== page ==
Effectiveness of lobster fisheries management in New Zealand and Nova Scotia from multi-species and ecosystem perspectives
Eddy, TD and Araujo, JN and Bundy, A and Fulton, EA and Lotze, HK, Effectiveness of lobster fisheries management in New Zealand and Nova Scotia from multi-species and ecosystem perspectives, ICES Journal of Marine Science, 74, (1) pp. 146-157. ISSN 1054-3139 (2017) [Refereed Article]
Copyright International Council for the Exploration of the Sea 2016. All rights reserved.
In New Zealand and Nova Scotia, lobster (Jasus edwardsii and Homarus americanus, respectively) is the most valuable export fishery. Although stock assessments and indicators assist in evaluating lobster fisheries, ecosystem effects are largely unknown, hindering ecosystem-based fisheries management (EBFM). We employed ecosystem models for the Cook Strait, New Zealand and western Scotian Shelf, Nova Scotia, Canada, to evaluate trade-offs between catches and ecosystem impacts in lobster fisheries from single- and multi-species perspectives. We ran simulations to independently determine exploitation rates that produced maximum sustainable yield (MSY) for lobster, and for all fished groups. We then ran simulations using these MSY exploitation rates simultaneously, and simulations to maximize multi-species MSY (MMSY). Our results indicate that current lobster exploitation rates in both regions are greater than those producing MSY, and have significant ecosystem impacts. Simulating multi-species fisheries, in both systems the sum of single-species MSY for all fished groups was less than the sum of catches where exploitation rates were run simultaneously. Runs maximizing MMSY across the entire ecosystem increased exploitation rates on many fished groups, and produced even greater total catch—yet with much greater ecological costs—and in Nova Scotia, collapses of sharks, large predators, and lobster themselves. As fisheries management moves towards multi-species and ecosystem-based approaches, we suggest that MMSY targets should be treated similarly to MSY—not as a target, but a limit. Even then, careful evaluation is required before implementation to ensure that there are no undesirable economic or ecological consequences.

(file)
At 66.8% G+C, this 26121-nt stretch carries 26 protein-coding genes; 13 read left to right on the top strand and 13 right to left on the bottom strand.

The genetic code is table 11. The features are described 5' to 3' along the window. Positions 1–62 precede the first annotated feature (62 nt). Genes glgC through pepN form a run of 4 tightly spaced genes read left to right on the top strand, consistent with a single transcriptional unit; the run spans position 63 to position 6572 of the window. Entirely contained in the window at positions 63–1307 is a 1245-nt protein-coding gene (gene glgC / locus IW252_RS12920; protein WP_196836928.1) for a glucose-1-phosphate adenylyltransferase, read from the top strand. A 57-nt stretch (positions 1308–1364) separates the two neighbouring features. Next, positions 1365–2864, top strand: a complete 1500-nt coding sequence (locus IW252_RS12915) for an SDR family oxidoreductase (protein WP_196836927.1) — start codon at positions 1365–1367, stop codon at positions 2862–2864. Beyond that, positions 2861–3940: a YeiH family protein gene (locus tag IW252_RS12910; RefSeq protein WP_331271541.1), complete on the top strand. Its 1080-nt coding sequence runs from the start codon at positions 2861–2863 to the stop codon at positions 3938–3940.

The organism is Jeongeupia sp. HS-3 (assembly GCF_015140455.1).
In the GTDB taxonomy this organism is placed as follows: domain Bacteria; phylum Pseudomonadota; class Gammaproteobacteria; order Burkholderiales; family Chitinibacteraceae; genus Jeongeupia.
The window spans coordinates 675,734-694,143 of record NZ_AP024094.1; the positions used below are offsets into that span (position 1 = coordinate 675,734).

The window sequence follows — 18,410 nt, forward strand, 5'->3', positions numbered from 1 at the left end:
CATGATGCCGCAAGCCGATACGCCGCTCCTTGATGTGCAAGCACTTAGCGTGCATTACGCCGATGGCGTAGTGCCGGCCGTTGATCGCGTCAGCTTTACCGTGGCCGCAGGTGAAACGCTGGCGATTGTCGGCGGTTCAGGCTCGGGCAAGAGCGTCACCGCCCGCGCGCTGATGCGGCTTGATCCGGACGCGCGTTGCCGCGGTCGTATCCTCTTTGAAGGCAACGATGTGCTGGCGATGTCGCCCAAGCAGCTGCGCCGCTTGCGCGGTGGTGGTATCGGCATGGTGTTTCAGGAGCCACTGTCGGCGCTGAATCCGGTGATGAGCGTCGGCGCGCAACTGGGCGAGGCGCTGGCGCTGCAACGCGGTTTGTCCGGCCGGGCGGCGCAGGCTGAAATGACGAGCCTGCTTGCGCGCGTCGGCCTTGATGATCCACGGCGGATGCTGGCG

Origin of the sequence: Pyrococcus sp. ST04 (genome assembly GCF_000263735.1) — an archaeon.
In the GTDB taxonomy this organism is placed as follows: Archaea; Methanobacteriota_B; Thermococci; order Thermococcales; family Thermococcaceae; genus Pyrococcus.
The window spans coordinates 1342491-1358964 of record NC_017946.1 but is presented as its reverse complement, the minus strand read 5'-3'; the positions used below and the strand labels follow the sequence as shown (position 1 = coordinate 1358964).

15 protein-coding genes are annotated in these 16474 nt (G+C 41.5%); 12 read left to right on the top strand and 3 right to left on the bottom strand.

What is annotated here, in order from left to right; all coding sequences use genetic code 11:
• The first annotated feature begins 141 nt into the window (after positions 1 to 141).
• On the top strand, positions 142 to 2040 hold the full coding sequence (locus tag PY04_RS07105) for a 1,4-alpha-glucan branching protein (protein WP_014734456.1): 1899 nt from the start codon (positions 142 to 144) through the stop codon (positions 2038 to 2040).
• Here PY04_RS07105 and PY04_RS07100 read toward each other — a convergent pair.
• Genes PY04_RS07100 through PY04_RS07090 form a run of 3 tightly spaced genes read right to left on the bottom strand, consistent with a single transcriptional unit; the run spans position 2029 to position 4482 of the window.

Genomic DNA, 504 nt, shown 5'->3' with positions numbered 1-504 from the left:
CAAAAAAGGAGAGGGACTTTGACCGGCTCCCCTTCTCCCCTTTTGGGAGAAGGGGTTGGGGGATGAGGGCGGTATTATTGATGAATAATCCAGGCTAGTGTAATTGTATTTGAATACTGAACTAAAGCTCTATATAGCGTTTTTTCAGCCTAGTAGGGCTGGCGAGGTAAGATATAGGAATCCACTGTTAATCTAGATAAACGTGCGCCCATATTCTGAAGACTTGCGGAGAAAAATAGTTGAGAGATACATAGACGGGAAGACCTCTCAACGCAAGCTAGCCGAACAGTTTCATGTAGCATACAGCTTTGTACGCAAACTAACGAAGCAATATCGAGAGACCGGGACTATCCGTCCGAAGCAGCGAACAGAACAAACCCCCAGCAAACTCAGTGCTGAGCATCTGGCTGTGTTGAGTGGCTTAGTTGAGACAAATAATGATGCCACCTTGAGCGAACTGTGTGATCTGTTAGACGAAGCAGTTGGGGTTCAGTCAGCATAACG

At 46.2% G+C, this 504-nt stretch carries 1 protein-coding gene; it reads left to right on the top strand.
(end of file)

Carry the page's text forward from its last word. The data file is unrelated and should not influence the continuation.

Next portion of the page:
Ecopath with Ecosim (EwE), ecosystem approach to fisheries, ecosystem-based fisheries management, Homarus americanus, Jasus edwardsii, multi-species maximum sustainable yield (MMSY)